7 basketball books for March Madness and beyond

Here are excerpts from seven books by some of the biggest names – coaches and players – in college basketball.

7. “In My Skin: My Life On and Off”

By Brittney Griner

It Books

224 pages

(A dominating 6 ft. in. 8 in. center in college, Brittney Griner led Baylor to the 2012 NCAA championship before the Phoenix Mercury made her the No. 1 pick in the 2013 WNBA Draft.)

“The day before the [WNBA All-Star] game, in one of the conference rooms at the Mohegan Sun hotel, league executives showed us various designs under consideration for the new uniforms they’re hoping to unveil for the 2015 season. But there was one problem; we didn’t like what we saw. Apparently the idea is to come up with something more ‘appealing’ to fans. What that means, of course, is that the designs were an obvious attempt to create something more traditionally feminine, to show our bodies in a way that will attract more men. Everything was tighter, more streamlined, and the shorts were even shorter than the ones we wear now. (I wore longer shorts in college.) There was actually an option to wear leopard-print tights beneath our shorts. I can probably think of a few women in the league who might like that look, but the bottom line is that the uniforms we saw won’t flatter a lot of our players. We have some big girls in the WNBA, lots of different body types. A razorback jersey, essentially a track outfit, doesn’t really work for a woman who is six foot four and 210 pounds. Not everybody in this league is stick-thin; most of us aren’t. We care more about comfort on the court than sex appeal.” 

7 of 7

Dear Reader,

About a year ago, I happened upon this statement about the Monitor in the Harvard Business Review – under the charming heading of “do things that don’t interest you”:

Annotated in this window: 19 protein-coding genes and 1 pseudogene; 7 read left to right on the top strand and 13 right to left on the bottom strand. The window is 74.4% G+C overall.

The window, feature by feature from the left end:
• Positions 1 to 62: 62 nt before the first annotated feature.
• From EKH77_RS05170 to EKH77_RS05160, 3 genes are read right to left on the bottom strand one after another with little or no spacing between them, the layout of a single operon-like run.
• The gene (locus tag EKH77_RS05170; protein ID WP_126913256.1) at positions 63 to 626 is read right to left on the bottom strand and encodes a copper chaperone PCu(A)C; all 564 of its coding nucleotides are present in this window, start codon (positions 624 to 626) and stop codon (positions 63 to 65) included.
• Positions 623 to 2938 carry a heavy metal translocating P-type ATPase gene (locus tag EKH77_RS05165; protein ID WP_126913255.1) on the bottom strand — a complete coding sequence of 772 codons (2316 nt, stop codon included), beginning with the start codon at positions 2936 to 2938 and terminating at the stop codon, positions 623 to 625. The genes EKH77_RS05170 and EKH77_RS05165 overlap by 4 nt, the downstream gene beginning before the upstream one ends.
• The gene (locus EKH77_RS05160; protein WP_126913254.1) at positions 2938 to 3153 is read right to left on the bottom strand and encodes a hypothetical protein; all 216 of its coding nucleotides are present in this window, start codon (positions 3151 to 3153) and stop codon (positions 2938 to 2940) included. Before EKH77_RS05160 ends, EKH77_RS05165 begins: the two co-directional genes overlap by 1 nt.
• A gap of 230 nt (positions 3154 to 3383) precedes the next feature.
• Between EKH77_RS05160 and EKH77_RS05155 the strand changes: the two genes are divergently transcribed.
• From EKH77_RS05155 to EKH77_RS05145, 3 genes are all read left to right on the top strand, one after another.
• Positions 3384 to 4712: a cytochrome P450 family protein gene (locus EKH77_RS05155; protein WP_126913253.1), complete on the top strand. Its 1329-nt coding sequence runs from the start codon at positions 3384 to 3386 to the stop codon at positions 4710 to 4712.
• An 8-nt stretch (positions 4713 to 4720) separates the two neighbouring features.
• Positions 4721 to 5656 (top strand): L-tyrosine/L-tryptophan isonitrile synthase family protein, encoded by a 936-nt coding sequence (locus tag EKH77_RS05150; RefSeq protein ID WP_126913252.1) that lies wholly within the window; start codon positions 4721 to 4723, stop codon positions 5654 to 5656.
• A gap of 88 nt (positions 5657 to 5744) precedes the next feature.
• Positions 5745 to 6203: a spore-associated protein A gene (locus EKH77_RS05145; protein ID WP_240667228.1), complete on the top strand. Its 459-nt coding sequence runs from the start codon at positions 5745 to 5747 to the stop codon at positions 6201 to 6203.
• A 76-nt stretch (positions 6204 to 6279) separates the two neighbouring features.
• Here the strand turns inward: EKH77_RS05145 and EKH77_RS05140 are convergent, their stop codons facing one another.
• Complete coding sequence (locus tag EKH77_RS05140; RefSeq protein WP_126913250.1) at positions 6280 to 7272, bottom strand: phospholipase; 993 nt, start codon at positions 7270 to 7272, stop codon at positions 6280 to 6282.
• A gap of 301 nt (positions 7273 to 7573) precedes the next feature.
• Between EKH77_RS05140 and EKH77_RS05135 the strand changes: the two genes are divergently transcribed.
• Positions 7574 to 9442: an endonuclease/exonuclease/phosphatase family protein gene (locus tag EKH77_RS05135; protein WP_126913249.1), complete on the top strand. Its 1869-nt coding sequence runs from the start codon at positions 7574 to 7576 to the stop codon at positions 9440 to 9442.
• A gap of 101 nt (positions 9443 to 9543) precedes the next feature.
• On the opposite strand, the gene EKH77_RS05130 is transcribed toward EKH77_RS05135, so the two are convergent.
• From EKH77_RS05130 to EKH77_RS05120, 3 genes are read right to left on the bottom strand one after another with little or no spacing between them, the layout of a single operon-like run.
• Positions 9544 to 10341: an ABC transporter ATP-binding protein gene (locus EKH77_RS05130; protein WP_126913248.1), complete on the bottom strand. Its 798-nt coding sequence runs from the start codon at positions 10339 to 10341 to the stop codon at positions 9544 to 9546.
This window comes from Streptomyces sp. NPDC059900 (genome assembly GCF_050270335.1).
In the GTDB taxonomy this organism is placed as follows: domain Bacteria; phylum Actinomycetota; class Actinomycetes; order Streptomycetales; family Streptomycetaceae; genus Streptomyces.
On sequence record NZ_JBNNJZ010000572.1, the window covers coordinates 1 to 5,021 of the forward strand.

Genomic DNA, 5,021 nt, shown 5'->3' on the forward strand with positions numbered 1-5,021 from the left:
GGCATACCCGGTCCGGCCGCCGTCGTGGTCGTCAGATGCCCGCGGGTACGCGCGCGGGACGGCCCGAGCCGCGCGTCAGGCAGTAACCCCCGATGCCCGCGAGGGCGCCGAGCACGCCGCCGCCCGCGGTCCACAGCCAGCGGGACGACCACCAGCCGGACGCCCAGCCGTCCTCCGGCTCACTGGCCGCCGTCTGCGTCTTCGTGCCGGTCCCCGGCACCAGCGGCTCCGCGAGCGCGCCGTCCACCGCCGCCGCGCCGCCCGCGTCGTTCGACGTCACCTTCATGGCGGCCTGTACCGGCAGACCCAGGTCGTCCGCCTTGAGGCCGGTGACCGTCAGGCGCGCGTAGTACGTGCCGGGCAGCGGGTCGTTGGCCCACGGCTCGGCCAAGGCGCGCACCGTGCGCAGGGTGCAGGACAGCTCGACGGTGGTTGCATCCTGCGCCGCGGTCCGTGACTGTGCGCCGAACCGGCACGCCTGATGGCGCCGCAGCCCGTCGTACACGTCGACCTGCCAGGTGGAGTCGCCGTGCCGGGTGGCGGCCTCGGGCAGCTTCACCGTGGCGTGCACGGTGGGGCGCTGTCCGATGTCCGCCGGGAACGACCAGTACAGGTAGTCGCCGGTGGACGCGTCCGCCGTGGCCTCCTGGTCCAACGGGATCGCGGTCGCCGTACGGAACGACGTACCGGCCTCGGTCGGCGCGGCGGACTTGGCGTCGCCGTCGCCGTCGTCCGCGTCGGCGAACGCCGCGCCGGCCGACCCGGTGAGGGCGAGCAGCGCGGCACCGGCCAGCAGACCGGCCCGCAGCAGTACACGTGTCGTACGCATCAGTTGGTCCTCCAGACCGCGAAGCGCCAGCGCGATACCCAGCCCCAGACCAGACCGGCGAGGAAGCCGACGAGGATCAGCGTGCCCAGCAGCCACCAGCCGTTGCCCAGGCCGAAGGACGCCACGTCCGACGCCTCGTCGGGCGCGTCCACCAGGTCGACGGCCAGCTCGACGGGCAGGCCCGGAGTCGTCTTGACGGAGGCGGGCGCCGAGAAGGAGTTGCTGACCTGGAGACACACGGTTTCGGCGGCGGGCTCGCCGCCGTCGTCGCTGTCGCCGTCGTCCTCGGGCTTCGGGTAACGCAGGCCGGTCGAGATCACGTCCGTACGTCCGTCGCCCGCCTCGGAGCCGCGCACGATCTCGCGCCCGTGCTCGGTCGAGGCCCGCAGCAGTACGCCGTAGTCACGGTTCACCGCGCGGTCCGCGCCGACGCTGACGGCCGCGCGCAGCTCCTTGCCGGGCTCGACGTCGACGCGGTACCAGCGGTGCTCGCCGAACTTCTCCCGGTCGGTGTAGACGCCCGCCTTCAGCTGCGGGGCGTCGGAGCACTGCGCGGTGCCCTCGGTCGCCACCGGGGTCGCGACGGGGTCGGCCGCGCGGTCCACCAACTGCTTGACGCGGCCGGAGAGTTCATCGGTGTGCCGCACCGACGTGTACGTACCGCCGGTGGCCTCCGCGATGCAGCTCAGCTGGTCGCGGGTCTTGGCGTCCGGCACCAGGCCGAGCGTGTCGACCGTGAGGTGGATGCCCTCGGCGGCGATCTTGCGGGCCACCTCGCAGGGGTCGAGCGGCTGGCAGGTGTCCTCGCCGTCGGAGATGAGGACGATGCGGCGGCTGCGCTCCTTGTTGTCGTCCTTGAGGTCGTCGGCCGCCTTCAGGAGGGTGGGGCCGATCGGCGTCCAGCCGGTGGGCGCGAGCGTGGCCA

“Many things that end up” being meaningful, writes social scientist Joseph Grenny, “have come from conference workshops, articles, or online videos that began as a chore and ended with an insight. My work in Kenya, for example, was heavily influenced by a Christian Science Monitor article I had forced myself to read 10 years earlier. Sometimes, we call things ‘boring’ simply because they lie outside the box we are currently in.”

If you were to come up with a punchline to a joke about the Monitor, that would probably be it. We’re seen as being global, fair, insightful, and perhaps a bit too earnest. We’re the bran muffin of journalism.

But you know what? We change lives. And I’m going to argue that we change lives precisely because we force open that too-small box that most human beings think they live in.

The Monitor is a peculiar little publication that’s hard for the world to figure out. We’re run by a church, but we’re not only for church members and we’re not about converting people. We’re known as being fair even as the world becomes as polarized as at any time since the newspaper’s founding in 1908.

We have a mission beyond circulation, we want to bridge divides. We’re about kicking down the door of thought everywhere and saying, “You are bigger and more capable than you realize. And we can prove it.”

If you’re looking for bran muffin journalism, you can subscribe to the Monitor for $15. You’ll get the Monitor Weekly magazine, the Monitor Daily email, and unlimited access to CSMonitor.com.

You've read  of  free articles. Subscribe to continue.